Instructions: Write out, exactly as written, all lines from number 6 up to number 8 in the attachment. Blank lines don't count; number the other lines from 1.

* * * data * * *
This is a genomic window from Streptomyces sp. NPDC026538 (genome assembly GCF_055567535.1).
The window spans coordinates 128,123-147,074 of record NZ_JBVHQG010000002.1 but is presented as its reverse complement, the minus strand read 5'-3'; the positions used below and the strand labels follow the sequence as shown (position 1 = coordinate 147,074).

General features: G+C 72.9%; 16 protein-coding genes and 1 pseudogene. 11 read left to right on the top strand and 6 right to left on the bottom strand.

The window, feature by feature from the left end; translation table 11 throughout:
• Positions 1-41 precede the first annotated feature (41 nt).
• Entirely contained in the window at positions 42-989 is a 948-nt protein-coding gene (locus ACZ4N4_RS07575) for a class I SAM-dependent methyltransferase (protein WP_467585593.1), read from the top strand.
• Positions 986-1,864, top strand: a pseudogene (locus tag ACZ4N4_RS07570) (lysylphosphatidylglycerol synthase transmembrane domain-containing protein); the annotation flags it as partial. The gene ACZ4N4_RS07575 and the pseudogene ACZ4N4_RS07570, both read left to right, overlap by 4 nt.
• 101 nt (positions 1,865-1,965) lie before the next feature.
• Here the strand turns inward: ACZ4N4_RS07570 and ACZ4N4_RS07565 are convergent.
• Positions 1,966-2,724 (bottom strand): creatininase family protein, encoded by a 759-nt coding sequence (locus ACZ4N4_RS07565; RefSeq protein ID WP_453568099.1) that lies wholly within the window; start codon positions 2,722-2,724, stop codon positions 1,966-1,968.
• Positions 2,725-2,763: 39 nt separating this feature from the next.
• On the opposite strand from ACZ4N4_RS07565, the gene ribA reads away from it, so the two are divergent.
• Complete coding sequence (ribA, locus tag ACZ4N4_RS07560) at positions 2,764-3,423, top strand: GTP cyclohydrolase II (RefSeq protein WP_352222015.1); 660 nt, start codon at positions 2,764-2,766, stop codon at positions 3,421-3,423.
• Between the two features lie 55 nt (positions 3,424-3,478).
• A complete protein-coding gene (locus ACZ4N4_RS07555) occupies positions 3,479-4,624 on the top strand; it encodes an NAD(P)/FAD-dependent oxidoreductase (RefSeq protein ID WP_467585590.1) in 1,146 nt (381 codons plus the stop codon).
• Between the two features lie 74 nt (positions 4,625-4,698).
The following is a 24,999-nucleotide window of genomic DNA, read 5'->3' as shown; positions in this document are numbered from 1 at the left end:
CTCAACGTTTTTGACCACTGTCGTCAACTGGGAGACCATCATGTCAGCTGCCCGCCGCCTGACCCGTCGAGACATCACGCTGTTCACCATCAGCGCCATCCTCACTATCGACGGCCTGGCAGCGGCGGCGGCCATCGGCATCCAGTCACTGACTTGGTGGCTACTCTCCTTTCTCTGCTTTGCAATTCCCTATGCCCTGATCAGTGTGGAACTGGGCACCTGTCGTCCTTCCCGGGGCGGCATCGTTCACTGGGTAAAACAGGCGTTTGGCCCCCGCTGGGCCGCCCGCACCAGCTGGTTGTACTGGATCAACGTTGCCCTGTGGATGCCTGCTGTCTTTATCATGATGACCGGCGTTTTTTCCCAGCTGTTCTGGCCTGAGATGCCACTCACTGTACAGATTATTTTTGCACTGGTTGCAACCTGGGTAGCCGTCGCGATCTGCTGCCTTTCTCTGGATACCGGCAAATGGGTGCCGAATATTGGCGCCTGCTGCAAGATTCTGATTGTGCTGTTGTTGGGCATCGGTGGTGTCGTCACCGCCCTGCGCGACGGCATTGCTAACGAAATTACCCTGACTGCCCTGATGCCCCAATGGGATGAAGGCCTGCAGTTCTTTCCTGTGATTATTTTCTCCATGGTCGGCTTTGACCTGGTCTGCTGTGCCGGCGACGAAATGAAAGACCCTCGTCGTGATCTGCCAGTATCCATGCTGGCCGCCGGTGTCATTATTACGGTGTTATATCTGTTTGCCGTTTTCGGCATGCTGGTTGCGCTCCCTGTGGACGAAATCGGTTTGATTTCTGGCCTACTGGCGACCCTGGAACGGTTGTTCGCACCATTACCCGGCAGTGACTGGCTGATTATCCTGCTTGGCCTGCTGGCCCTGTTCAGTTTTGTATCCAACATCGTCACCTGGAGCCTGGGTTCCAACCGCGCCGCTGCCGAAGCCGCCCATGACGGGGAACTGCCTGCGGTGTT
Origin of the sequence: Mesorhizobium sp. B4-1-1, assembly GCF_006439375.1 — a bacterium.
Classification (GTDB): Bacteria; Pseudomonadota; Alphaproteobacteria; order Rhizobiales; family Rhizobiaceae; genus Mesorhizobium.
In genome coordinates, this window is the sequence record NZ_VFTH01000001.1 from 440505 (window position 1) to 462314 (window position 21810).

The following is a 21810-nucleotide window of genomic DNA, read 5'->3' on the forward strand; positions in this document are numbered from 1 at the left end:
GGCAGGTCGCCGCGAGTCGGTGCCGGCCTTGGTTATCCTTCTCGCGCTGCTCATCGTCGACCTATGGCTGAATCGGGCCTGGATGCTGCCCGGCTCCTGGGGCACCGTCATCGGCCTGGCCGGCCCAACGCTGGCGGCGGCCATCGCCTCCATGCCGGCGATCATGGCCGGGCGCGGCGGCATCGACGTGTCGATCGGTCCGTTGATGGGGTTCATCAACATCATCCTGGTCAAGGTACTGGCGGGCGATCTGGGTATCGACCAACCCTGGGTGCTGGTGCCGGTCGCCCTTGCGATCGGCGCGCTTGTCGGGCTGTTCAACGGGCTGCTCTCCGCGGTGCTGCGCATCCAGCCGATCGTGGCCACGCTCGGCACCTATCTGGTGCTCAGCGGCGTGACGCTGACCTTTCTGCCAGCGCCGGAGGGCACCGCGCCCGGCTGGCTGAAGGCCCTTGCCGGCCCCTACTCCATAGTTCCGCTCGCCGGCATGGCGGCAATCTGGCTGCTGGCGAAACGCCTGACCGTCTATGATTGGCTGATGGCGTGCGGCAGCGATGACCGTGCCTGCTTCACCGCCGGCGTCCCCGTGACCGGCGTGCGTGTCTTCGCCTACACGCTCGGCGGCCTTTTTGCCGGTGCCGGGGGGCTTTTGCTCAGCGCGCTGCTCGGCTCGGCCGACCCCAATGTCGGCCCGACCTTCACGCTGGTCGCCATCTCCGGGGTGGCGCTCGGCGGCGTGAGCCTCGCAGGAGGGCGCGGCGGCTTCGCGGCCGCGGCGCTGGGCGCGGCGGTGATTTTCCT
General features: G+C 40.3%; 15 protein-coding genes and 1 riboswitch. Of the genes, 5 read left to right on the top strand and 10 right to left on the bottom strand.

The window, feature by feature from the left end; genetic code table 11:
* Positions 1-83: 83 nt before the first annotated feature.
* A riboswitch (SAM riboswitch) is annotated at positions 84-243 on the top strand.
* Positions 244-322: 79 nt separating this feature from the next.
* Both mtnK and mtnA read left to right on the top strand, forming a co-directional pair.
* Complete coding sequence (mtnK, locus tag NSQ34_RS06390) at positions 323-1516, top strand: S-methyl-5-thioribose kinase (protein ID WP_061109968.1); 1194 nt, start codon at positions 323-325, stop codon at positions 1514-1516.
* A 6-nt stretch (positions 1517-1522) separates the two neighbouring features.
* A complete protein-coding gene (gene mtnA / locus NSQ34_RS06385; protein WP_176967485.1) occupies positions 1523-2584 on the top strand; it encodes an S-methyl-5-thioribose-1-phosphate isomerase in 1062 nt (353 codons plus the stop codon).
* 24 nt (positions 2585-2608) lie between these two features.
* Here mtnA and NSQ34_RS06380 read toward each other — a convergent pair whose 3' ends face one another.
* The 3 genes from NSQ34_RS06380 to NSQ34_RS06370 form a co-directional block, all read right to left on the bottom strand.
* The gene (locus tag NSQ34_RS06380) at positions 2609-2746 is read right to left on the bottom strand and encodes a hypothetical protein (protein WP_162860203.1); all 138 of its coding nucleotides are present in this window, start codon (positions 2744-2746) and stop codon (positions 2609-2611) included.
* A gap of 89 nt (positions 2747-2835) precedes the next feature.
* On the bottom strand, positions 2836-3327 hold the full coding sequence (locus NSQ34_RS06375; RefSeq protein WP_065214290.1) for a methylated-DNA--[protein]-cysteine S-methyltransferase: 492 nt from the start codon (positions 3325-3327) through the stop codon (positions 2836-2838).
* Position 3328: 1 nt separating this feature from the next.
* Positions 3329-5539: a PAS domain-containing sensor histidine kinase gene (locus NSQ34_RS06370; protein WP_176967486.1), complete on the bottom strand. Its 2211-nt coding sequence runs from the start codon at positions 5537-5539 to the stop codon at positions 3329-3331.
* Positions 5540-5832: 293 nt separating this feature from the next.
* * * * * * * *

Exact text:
• Entirely contained in the window at positions 42-989 is a 948-nt protein-coding gene (locus ACZ4N4_RS07575) for a class I SAM-dependent methyltransferase (protein WP_467585593.1), read from the top strand.
• Positions 986-1,864, top strand: a pseudogene (locus tag ACZ4N4_RS07570) (lysylphosphatidylglycerol synthase transmembrane domain-containing protein); the annotation flags it as partial. The gene ACZ4N4_RS07575 and the pseudogene ACZ4N4_RS07570, both read left to right, overlap by 4 nt.
• 101 nt (positions 1,865-1,965) lie before the next feature.